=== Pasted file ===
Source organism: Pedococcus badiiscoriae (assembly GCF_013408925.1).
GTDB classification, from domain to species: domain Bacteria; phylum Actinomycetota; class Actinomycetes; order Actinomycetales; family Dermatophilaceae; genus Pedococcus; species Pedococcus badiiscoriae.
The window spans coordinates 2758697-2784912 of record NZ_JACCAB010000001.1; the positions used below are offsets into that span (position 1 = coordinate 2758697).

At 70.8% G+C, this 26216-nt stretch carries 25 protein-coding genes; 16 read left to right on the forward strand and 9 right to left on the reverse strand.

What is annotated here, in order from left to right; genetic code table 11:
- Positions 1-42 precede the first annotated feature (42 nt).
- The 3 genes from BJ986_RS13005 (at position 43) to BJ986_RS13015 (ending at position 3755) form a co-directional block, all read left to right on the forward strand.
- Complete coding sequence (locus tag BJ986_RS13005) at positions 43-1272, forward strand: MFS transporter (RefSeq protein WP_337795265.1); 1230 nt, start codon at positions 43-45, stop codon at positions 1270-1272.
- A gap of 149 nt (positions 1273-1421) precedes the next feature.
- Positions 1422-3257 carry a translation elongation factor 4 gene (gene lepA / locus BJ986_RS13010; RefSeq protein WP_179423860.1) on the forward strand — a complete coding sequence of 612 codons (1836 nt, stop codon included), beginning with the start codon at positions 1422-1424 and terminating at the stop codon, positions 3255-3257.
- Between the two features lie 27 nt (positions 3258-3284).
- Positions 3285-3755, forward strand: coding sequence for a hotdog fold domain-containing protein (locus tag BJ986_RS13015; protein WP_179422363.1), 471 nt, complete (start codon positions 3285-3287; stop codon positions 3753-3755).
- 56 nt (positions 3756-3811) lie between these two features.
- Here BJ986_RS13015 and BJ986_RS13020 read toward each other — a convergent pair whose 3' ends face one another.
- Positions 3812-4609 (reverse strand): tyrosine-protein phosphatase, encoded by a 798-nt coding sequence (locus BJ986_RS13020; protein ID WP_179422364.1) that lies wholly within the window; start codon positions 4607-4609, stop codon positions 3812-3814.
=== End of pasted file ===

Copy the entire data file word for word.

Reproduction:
Source organism: Pedococcus badiiscoriae (assembly GCF_013408925.1).
GTDB classification, from domain to species: domain Bacteria; phylum Actinomycetota; class Actinomycetes; order Actinomycetales; family Dermatophilaceae; genus Pedococcus; species Pedococcus badiiscoriae.
The window spans coordinates 2758697-2784912 of record NZ_JACCAB010000001.1; the positions used below are offsets into that span (position 1 = coordinate 2758697).

At 70.8% G+C, this 26216-nt stretch carries 25 protein-coding genes; 16 read left to right on the forward strand and 9 right to left on the reverse strand.

What is annotated here, in order from left to right; genetic code table 11:
- Positions 1-42 precede the first annotated feature (42 nt).
- The 3 genes from BJ986_RS13005 (at position 43) to BJ986_RS13015 (ending at position 3755) form a co-directional block, all read left to right on the forward strand.
- Complete coding sequence (locus tag BJ986_RS13005) at positions 43-1272, forward strand: MFS transporter (RefSeq protein WP_337795265.1); 1230 nt, start codon at positions 43-45, stop codon at positions 1270-1272.
- A gap of 149 nt (positions 1273-1421) precedes the next feature.
- Positions 1422-3257 carry a translation elongation factor 4 gene (gene lepA / locus BJ986_RS13010; RefSeq protein WP_179423860.1) on the forward strand — a complete coding sequence of 612 codons (1836 nt, stop codon included), beginning with the start codon at positions 1422-1424 and terminating at the stop codon, positions 3255-3257.
- Between the two features lie 27 nt (positions 3258-3284).
- Positions 3285-3755, forward strand: coding sequence for a hotdog fold domain-containing protein (locus tag BJ986_RS13015; protein WP_179422363.1), 471 nt, complete (start codon positions 3285-3287; stop codon positions 3753-3755).
- 56 nt (positions 3756-3811) lie between these two features.
- Here BJ986_RS13015 and BJ986_RS13020 read toward each other — a convergent pair whose 3' ends face one another.
- Positions 3812-4609 (reverse strand): tyrosine-protein phosphatase, encoded by a 798-nt coding sequence (locus BJ986_RS13020; protein ID WP_179422364.1) that lies wholly within the window; start codon positions 4607-4609, stop codon positions 3812-3814.